Migration: We ain’t seen nothing yet
A doctor speaks to refugees rescued in the Mediterranean Sea | Andreas Solaro/AFP via Getty Images
The uncoordinated and inadequate management of migration flows — 1.3 million refugees and migrants arrived in Europe last year alone — has been rightly characterized as a governance and humanitarian disaster. The main obstacle is a lack of political will and collective action, so the latest U.N. leaders’ summit on the global refugee crisis was promising for committing to greater funding and closer cooperation to restore order. But if we cast our gaze forward, past the immediate politics of the crisis, there is far greater trouble ahead.
A perfect storm of climate change, food scarcity and governance failures is gathering, and could create migration flows on a scale that dwarfs what we are facing today. To ward off a catastrophe on a global scale, national leaders will have to pursue far more ambitious measures to combat climate change and bolster African agricultural infrastructures specifically.
Despite significant progress in recent decades, West Africa remains one of the least food-secure regions in the world. The number of undernourished West Africans — 33 million — has not declined since 2000. Looking forward, it is unlikely that current programs to lift people out of subsistence living will be enough to meet the region’s needs, given its projected increase in population.
Most climate models predict that temperatures throughout Africa will rise faster than the global average during the remainder of the 21st century.
As Europe, China and India prepare for demographic decline, West Africa is entering its most explosive phase of population growth. According to new U.N. projections, the total population of the region will more than quadruple by the end of the century, from today’s 360 million to some 1.6 billion.
Nigeria’s population is predicted to swell to 750 million inhabitants by 2100, which would make it the third largest country by population behind India and China. While this growth will, of course, create opportunities for economic development, the region’s farming infrastructure is not prepared to meet the growing demand. Agricultural intensification — an engine of both food security and economic growth — is already not keeping pace. The consequences could be catastrophic.
Consider cereals and starchy roots, which together comprise two-thirds of West African diets: Since 2000, the total population of West Africa has increased by 54 percent, while average cereals yields have increased by only 25 percent, and starchy root yields have declined modestly. Imports of these staple crops account for less than 10 percent of supply, making regional food security highly dependent on domestic output. A rapid and thorough transition from subsistence to modern agriculture is critical to expanding the region’s food supply.
Climate change threatens to further destabilize the situation. Most climate models predict that temperatures throughout Africa will rise faster than the global average during the remainder of the 21st century.
Throughout the tropics and especially in tropical West Africa, this will lead to new climate regimes as early as the late 2030s — 10 to 20 years sooner than the global average — as a result of low natural climate variability in the region.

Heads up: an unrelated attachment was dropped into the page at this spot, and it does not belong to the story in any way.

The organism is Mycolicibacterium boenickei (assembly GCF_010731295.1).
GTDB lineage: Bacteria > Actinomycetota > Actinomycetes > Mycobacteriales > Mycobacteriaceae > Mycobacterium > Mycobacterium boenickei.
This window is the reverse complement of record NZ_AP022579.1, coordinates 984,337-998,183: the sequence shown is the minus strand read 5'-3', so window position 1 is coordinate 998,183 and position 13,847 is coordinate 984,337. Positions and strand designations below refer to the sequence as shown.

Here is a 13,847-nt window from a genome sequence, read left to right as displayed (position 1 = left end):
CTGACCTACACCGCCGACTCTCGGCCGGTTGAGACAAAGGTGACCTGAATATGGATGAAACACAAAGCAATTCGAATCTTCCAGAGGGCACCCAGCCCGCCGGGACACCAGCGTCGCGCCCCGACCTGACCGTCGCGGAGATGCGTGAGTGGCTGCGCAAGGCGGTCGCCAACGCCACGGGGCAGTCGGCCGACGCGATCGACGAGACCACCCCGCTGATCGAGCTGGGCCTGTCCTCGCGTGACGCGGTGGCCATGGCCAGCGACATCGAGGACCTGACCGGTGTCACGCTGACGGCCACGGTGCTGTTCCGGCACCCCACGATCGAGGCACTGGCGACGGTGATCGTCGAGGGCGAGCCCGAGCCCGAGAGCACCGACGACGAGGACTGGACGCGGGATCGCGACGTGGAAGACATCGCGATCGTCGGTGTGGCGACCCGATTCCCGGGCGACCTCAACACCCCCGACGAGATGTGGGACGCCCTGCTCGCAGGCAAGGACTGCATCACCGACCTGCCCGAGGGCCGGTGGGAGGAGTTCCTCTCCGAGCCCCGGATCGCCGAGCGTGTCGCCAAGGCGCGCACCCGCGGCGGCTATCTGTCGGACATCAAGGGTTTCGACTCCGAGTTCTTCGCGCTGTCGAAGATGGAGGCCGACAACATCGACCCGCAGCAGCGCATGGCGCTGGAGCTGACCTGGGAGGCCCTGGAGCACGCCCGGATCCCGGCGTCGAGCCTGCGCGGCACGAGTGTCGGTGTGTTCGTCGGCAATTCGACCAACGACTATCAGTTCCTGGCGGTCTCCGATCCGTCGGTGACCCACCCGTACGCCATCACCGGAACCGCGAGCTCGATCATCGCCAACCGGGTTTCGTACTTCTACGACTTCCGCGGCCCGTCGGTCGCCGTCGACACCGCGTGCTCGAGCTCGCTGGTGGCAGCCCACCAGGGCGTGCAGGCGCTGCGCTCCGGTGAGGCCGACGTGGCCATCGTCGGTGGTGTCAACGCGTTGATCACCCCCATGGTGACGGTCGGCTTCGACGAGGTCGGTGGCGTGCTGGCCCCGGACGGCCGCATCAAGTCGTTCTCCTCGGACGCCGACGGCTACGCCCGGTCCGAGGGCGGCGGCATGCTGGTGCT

Historically, predictable growing conditions have informed farmers’ almanacs, helping subsistence farmers to maximize yields. Small shifts carry outsized effects: not just higher temperatures but also more frequent and severe floods and droughts.
Disruption of West African climate patterns could devastate the region’s food security and prospects for economic growth. Lacking the technology and infrastructure to anticipate and adapt for climate change, West African producers could face widespread, catastrophic crop failure even as demand soars. Even localized disruptions to supplies will cause prices to rise in a region where food already accounts for 45-85 percent of the expenditures of its poorest citizens.
West Africa will bear the brunt of the effects of global warming despite being responsible for a tiny fraction of global greenhouse gas emissions.
Without adequate preparation and investment, climate change will be disastrous for West Africa. Famine and mass migration on a scale that surpasses current flows to Europe are likely. If undernourishment rates simply hold steady, by 2100 there will be 160 million hungry and increasingly desperate West Africans, a figure equal to the combined present populations of Afghanistan, Iraq, Libya, Somalia, Sudan, Syria and Yemen.
Climate change is already reshaping the West African climate, and growing economic losses may already be unavoidable. The worst effects could, however, be forestalled with timely investments in vulnerable economies and societies. In particular, agricultural intensification and modernization can mitigate crop losses and facilitate nimble, coordinated responses to shifting farming conditions.
West Africa will bear the brunt of the effects of global warming despite being responsible for a tiny fraction of global greenhouse gas emissions. We must reinforce the region’s climatic resilience in order to mitigate disaster and avoid replicating the desperation and chaos of the recent refugee crisis on an unimaginably larger scale.
Brian Walsh is a research scholar at the International Institute for Applied Systems Analysis in Laxenburg, Austria.